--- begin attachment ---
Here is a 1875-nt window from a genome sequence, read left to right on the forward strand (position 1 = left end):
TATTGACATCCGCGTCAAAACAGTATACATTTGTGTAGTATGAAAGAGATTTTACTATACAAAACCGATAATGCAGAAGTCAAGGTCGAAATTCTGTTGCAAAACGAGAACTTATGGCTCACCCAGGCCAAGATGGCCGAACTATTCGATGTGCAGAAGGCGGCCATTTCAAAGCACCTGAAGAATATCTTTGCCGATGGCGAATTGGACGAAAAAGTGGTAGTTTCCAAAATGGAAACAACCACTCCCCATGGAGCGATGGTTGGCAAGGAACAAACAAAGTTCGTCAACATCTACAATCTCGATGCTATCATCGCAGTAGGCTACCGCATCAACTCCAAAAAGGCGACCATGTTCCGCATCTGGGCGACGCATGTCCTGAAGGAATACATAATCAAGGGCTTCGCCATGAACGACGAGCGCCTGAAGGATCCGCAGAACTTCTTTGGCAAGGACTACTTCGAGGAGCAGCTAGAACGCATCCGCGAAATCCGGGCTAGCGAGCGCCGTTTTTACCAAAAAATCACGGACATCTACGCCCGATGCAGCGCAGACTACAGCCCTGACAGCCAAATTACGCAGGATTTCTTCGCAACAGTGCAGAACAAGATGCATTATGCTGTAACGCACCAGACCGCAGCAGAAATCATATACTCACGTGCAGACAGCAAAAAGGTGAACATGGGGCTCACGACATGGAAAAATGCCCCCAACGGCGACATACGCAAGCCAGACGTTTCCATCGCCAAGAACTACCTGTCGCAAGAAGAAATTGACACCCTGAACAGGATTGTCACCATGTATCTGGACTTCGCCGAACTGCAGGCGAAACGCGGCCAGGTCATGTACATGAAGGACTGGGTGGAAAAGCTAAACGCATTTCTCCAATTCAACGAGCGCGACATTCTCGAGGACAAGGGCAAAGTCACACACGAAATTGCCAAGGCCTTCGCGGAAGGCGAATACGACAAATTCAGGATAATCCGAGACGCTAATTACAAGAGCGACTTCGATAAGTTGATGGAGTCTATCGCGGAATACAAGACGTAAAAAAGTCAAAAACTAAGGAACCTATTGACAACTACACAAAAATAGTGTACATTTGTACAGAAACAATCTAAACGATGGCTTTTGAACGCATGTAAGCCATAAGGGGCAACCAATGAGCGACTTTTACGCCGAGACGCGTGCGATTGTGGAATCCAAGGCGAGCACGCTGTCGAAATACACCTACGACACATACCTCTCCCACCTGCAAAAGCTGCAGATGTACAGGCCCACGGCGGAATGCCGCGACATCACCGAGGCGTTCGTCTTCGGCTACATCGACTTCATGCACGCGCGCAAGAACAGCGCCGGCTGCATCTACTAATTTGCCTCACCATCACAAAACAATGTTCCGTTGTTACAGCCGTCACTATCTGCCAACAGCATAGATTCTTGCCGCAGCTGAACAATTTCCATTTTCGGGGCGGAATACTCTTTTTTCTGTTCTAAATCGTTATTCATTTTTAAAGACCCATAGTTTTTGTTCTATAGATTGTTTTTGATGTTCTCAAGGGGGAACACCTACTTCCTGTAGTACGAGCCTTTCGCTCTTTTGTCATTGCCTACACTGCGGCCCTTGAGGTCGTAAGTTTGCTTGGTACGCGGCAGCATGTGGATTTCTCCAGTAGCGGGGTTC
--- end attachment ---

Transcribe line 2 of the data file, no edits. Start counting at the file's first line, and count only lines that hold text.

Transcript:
TATTGACATCCGCGTCAAAACAGTATACATTTGTGTAGTATGAAAGAGATTTTACTATACAAAACCGATAATGCAGAAGTCAAGGTCGAAATTCTGTTGCAAAACGAGAACTTATGGCTCACCCAGGCCAAGATGGCCGAACTATTCGATGTGCAGAAGGCGGCCATTTCAAAGCACCTGAAGAATATCTTTGCCGATGGCGAATTGGACGAAAAAGTGGTAGTTTCCAAAATGGAAACAACCACTCCCCATGGAGCGATGGTTGGCAAGGAACAAACAAAGTTCGTCAACATCTACAATCTCGATGCTATCATCGCAGTAGGCTACCGCATCAACTCCAAAAAGGCGACCATGTTCCGCATCTGGGCGACGCATGTCCTGAAGGAATACATAATCAAGGGCTTCGCCATGAACGACGAGCGCCTGAAGGATCCGCAGAACTTCTTTGGCAAGGACTACTTCGAGGAGCAGCTAGAACGCATCCGCGAAATCCGGGCTAGCGAGCGCCGTTTTTACCAAAAAATCACGGACATCTACGCCCGATGCAGCGCAGACTACAGCCCTGACAGCCAAATTACGCAGGATTTCTTCGCAACAGTGCAGAACAAGATGCATTATGCTGTAACGCACCAGACCGCAGCAGAAATCATATACTCACGTGCAGACAGCAAAAAGGTGAACATGGGGCTCACGACATGGAAAAATGCCCCCAACGGCGACATACGCAAGCCAGACGTTTCCATCGCCAAGAACTACCTGTCGCAAGAAGAAATTGACACCCTGAACAGGATTGTCACCATGTATCTGGACTTCGCCGAACTGCAGGCGAAACGCGGCCAGGTCATGTACATGAAGGACTGGGTGGAAAAGCTAAACGCATTTCTCCAATTCAACGAGCGCGACATTCTCGAGGACAAGGGCAAAGTCACACACGAAATTGCCAAGGCCTTCGCGGAAGGCGAATACGACAAATTCAGGATAATCCGAGACGCTAATTACAAGAGCGACTTCGATAAGTTGATGGAGTCTATCGCGGAATACAAGACGTAAAAAAGTCAAAAACTAAGGAACCTATTGACAACTACACAAAAATAGTGTACATTTGTACAGAAACAATCTAAACGATGGCTTTTGAACGCATGTAAGCCATAAGGGGCAACCAATGAGCGACTTTTACGCCGAGACGCGTGCGATTGTGGAATCCAAGGCGAGCACGCTGTCGAAATACACCTACGACACATACCTCTCCCACCTGCAAAAGCTGCAGATGTACAGGCCCACGGCGGAATGCCGCGACATCACCGAGGCGTTCGTCTTCGGCTACATCGACTTCATGCACGCGCGCAAGAACAGCGCCGGCTGCATCTACTAATTTGCCTCACCATCACAAAACAATGTTCCGTTGTTACAGCCGTCACTATCTGCCAACAGCATAGATTCTTGCCGCAGCTGAACAATTTCCATTTTCGGGGCGGAATACTCTTTTTTCTGTTCTAAATCGTTATTCATTTTTAAAGACCCATAGTTTTTGTTCTATAGATTGTTTTTGATGTTCTCAAGGGGGAACACCTACTTCCTGTAGTACGAGCCTTTCGCTCTTTTGTCATTGCCTACACTGCGGCCCTTGAGGTCGTAAGTTTGCTTGGTACGCGGCAGCATGTGGATTTCTCCAGTAGCGGGGTTC